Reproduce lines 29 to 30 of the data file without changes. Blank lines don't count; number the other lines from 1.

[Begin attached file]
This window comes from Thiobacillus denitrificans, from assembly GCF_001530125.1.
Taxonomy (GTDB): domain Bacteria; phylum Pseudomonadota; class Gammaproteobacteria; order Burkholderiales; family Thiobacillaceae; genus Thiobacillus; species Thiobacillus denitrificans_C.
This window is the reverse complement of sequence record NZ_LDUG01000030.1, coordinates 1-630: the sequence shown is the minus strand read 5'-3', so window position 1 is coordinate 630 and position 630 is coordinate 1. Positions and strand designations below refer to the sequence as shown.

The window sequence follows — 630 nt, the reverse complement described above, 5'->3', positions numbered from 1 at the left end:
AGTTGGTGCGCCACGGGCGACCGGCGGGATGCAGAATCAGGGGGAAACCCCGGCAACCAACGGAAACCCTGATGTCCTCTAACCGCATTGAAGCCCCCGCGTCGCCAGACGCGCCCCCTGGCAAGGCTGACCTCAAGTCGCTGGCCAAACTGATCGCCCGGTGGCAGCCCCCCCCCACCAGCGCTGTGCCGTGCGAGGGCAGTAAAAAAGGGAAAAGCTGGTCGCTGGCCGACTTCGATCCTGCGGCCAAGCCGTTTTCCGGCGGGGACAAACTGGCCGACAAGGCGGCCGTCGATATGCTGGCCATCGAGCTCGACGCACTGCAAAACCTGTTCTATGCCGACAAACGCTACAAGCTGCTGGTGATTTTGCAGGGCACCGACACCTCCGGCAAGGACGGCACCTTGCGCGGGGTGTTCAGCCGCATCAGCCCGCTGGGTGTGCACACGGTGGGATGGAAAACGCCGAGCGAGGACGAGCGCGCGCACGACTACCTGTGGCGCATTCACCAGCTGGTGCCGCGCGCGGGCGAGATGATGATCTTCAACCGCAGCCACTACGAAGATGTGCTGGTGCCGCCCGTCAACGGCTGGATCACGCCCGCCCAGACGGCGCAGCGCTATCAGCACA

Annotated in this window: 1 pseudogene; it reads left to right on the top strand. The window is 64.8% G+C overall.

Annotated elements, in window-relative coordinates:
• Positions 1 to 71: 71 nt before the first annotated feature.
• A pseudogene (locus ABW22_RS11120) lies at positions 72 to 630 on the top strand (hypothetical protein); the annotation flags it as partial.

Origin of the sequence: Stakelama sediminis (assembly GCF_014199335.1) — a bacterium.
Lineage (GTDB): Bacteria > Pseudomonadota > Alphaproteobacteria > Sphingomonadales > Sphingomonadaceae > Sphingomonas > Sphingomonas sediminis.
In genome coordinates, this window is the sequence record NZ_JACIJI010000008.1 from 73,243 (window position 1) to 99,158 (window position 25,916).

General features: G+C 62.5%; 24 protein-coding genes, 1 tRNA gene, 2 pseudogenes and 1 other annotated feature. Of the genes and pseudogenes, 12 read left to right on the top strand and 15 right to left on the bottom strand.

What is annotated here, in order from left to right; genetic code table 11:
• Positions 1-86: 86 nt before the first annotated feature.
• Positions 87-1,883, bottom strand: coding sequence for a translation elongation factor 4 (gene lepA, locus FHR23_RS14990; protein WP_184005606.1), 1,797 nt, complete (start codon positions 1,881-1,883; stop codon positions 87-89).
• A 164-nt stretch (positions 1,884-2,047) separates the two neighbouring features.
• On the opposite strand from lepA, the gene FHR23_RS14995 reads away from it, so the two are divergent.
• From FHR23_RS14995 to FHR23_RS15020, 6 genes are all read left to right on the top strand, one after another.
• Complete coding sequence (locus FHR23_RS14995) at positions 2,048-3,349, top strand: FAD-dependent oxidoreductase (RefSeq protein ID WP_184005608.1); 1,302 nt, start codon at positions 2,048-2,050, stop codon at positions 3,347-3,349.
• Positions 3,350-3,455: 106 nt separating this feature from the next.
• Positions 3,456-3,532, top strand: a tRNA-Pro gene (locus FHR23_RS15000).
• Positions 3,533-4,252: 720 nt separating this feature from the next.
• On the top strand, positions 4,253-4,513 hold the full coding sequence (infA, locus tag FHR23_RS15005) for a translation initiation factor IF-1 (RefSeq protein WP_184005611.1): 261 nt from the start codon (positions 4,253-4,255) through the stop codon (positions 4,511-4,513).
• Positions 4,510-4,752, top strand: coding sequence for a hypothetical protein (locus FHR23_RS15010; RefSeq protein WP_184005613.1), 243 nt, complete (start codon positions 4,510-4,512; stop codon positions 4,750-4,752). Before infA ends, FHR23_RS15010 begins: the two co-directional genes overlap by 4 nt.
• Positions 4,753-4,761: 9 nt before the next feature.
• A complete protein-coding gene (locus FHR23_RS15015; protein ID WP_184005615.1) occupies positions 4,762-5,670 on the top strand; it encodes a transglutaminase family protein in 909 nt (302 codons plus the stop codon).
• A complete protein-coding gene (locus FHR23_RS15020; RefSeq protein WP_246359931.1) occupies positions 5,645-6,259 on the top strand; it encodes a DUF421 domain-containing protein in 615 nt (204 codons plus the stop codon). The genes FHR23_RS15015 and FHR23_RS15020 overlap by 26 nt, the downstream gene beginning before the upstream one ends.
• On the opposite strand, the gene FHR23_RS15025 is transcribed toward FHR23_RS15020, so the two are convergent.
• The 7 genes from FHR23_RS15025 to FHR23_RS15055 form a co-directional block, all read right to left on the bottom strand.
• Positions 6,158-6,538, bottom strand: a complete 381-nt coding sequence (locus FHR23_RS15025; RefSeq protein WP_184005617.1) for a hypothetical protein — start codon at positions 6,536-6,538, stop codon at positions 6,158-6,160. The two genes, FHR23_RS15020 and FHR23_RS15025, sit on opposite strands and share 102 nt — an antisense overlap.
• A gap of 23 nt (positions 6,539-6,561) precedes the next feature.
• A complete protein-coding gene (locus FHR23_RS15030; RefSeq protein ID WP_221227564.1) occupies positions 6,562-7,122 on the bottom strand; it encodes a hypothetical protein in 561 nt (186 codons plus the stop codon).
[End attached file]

• On the opposite strand, the gene FHR23_RS15025 is transcribed toward FHR23_RS15020, so the two are convergent.
• The 7 genes from FHR23_RS15025 to FHR23_RS15055 form a co-directional block, all read right to left on the bottom strand.